EU regulator to assess data on how well the vaccines trigger an immune response and if they are safe for broad usage.
European regulators have issued caution over the United Kingdom’s move to approve Pfizer-BioNTech’s COVID-19 vaccine for widespread use, saying their longer approval process was safer.
In an unusually blunt statement, the European Medicines Agency (EMA), which is in charge of approving COVID-19 vaccines for the EU, said its longer approval procedure was more appropriate as it was based on more evidence and required more checks than the emergency procedure chosen by the UK.
The agency said on Tuesday it would decide by December 29 whether to provisionally authorise the vaccine from US drugmaker Pfizer and its German partner BioNTech.
A spokesman for the European Commission, the EU executive, said the EMA’s procedure was “the most effective regulatory mechanism to grant all EU citizens’ access to a safe and effective vaccine,” as it was based on more evidence.
The EMA’s comments came hours after the UK became the first country in the world to approve the drug developed by Pfizer and BioNTech for use.
European legislators also weighed in on the issue, with Italian health minister Roberto Speranza telling the country’s parliament he would demand the EMA continues to keep “the bar on surveillance very high” concerning possible approval of vaccines.
“When the vaccine will be administered to people it will certainly have to be a safe vaccine but it will have to be an effective vaccine,” he said.
Peter Liese, an EU legislator and member of German Chancellor Angela Merkel’s Christian Democratic Union party, struck a firmer tone, saying he considered the MHRA’s approval to be “problematic”.
“I recommend that EU member states do not repeat the process in the same way,” he said.
“A few weeks of thorough examination by the European Medicines Agency (EMA) is better than a hasty emergency marketing authorisation of a vaccine.”
Announcing its decision less than four weeks after Pfizer published the results of a clinical trial, the MHRA said it had used overlapping trials and “rolling reviews”.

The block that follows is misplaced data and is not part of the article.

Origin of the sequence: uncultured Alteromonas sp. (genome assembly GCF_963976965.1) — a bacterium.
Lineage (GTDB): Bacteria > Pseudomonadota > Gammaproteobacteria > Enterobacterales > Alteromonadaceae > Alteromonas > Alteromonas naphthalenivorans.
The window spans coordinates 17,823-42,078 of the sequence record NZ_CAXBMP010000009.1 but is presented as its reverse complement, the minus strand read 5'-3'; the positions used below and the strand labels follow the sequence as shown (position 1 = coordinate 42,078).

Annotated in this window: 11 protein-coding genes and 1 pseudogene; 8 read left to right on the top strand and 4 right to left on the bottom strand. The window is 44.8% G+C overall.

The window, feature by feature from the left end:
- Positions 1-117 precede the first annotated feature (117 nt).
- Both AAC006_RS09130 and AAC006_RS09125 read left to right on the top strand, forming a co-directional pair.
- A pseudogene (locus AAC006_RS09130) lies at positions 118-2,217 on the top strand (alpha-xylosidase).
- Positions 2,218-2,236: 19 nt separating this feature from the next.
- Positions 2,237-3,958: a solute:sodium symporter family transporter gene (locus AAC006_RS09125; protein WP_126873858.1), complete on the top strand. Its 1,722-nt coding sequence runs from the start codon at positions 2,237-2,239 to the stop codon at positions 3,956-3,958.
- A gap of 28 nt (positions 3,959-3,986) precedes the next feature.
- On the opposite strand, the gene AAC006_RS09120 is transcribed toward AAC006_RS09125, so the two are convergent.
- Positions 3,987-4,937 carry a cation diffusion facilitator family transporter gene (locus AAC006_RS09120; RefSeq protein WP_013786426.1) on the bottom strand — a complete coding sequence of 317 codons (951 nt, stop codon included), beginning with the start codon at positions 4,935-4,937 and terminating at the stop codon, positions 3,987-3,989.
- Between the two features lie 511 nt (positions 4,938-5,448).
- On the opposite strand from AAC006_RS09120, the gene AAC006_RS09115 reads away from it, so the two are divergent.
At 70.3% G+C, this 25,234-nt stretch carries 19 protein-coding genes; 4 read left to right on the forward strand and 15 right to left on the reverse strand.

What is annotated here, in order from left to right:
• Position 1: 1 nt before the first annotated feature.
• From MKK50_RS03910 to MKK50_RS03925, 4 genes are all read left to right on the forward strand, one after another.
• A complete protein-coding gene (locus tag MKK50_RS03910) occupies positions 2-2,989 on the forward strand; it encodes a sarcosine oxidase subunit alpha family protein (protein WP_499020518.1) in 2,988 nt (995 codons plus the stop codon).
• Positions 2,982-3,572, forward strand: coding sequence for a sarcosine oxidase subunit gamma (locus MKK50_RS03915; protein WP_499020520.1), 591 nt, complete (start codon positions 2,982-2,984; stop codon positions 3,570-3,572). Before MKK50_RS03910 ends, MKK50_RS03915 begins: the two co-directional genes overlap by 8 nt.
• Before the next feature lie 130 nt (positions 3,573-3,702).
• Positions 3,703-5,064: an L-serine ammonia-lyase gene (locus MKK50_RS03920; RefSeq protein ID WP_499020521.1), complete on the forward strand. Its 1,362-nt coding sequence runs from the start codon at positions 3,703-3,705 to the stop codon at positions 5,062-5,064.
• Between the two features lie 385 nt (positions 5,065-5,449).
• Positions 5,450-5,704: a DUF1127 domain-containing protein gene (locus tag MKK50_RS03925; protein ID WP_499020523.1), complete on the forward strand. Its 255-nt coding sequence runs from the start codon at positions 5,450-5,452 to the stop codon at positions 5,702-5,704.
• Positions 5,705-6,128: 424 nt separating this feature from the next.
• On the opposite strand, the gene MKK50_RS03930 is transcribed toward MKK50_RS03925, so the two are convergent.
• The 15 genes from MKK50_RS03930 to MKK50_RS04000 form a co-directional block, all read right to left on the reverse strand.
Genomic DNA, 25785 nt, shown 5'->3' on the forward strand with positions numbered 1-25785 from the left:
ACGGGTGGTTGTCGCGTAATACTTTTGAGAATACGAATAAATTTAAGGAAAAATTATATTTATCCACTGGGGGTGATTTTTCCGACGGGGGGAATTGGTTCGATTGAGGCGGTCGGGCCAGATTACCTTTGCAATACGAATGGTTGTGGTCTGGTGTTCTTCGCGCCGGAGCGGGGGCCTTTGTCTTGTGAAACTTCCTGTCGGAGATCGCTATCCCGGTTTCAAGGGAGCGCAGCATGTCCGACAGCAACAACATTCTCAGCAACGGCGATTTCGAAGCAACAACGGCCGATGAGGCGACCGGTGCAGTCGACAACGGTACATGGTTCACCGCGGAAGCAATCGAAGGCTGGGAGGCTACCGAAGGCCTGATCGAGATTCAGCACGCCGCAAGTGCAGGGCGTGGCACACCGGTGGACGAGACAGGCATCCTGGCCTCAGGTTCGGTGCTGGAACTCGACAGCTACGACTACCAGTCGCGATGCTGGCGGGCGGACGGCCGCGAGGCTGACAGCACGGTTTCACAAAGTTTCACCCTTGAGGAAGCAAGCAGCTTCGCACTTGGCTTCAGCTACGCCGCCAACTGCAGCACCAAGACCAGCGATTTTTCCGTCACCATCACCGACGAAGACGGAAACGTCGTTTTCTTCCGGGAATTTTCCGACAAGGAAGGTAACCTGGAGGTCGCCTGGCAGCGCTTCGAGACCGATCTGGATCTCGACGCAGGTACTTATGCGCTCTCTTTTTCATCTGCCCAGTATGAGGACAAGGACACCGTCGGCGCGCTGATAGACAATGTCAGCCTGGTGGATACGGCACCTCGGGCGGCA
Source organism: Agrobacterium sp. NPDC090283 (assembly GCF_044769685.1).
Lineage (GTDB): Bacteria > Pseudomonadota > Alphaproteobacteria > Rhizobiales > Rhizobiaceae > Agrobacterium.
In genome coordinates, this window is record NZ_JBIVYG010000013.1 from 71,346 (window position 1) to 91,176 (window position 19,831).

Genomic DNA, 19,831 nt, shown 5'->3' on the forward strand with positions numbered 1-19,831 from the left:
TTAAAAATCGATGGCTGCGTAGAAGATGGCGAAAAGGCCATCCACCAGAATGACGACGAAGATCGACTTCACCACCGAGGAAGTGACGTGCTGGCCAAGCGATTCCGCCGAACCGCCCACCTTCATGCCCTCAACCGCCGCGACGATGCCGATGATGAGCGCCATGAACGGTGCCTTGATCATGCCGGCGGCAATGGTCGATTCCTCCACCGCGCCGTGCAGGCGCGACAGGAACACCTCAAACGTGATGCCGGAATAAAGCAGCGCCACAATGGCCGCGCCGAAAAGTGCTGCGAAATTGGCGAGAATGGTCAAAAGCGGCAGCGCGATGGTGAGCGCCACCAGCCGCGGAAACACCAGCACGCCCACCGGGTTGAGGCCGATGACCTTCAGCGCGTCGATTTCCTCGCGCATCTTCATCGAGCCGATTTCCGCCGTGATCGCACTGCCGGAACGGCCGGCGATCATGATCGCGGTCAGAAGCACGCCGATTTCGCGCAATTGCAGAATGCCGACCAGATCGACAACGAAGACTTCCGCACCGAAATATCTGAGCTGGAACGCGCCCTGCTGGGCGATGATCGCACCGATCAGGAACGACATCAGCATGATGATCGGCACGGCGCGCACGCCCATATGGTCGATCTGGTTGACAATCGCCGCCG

“This vaccine has only been approved because those strict tests have been done and complied with and everyone can be absolutely confident that no corners whatsoever have been cut,” said June Raine, the agency’s head.
UK officials said the vaccine, which is based on new messenger RNA (mRNA) technology, will be rolled out from the beginning of next week.
Home to about 67 million people, the UK has ordered 40 million doses of the vaccine – enough to inoculate 20 million people. It is given in two injections, 21 days apart.
There are three routes for transporting the vaccine into the country which programme officials have warned will be challenging because it needs to be shipped and stored at -70 degrees Celsius (-94 degrees Fahrenheit), or below.
It is not yet clear exactly how many doses will arrive by the end of 2020, but 800,000 should be delivered from Pfizer’s manufacturing centre in Belgium in the coming days.
Al Jazeera’s Neave Barker, reporting from London, said the UK was now poised “to begin one of the biggest public health operations in modern times”.
“In only 10 months, this vaccine has been developed and approved, a process that would normally take possibly more than a decade,” he said.
Care home staff and residents are set to be first in line to get the jab, followed by people older than 80, those deemed to be clinically vulnerable, and other health and social care workers.